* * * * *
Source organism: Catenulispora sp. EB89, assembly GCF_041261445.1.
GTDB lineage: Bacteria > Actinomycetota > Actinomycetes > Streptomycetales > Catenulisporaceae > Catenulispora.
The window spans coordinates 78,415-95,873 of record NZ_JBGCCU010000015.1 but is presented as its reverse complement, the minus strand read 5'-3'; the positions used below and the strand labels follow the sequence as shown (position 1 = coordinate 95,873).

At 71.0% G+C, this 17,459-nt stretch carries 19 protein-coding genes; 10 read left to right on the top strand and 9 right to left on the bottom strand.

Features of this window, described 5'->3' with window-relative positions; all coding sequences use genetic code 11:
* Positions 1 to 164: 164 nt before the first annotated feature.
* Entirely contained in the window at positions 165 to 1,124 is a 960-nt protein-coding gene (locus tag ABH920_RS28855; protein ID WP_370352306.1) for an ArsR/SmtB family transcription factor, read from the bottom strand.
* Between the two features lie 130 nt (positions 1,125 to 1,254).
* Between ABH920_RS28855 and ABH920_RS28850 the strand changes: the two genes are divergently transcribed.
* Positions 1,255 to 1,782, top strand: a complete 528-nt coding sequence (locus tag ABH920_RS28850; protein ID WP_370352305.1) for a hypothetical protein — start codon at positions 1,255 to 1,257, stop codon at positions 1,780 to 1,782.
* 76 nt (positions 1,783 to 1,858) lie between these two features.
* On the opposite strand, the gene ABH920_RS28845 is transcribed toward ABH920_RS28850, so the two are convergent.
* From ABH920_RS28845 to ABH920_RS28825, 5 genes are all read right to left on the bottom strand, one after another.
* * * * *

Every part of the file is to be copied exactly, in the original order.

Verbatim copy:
Source organism: Catenulispora sp. EB89, assembly GCF_041261445.1.
GTDB lineage: Bacteria > Actinomycetota > Actinomycetes > Streptomycetales > Catenulisporaceae > Catenulispora.
The window spans coordinates 78,415-95,873 of record NZ_JBGCCU010000015.1 but is presented as its reverse complement, the minus strand read 5'-3'; the positions used below and the strand labels follow the sequence as shown (position 1 = coordinate 95,873).

At 71.0% G+C, this 17,459-nt stretch carries 19 protein-coding genes; 10 read left to right on the top strand and 9 right to left on the bottom strand.

Features of this window, described 5'->3' with window-relative positions; all coding sequences use genetic code 11:
* Positions 1 to 164: 164 nt before the first annotated feature.
* Entirely contained in the window at positions 165 to 1,124 is a 960-nt protein-coding gene (locus tag ABH920_RS28855; protein ID WP_370352306.1) for an ArsR/SmtB family transcription factor, read from the bottom strand.
* Between the two features lie 130 nt (positions 1,125 to 1,254).
* Between ABH920_RS28855 and ABH920_RS28850 the strand changes: the two genes are divergently transcribed.
* Positions 1,255 to 1,782, top strand: a complete 528-nt coding sequence (locus tag ABH920_RS28850; protein ID WP_370352305.1) for a hypothetical protein — start codon at positions 1,255 to 1,257, stop codon at positions 1,780 to 1,782.
* 76 nt (positions 1,783 to 1,858) lie between these two features.
* On the opposite strand, the gene ABH920_RS28845 is transcribed toward ABH920_RS28850, so the two are convergent.
* From ABH920_RS28845 to ABH920_RS28825, 5 genes are all read right to left on the bottom strand, one after another.